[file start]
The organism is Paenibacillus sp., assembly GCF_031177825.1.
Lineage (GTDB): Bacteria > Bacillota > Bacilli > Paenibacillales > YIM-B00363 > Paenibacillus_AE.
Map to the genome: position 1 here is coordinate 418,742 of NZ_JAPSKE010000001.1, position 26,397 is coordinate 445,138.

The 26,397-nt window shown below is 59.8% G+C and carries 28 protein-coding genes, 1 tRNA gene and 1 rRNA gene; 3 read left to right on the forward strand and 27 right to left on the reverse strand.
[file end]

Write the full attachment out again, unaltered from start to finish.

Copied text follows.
The organism is Paenibacillus sp., assembly GCF_031177825.1.
Lineage (GTDB): Bacteria > Bacillota > Bacilli > Paenibacillales > YIM-B00363 > Paenibacillus_AE.
Map to the genome: position 1 here is coordinate 418,742 of NZ_JAPSKE010000001.1, position 26,397 is coordinate 445,138.

The 26,397-nt window shown below is 59.8% G+C and carries 28 protein-coding genes, 1 tRNA gene and 1 rRNA gene; 3 read left to right on the forward strand and 27 right to left on the reverse strand.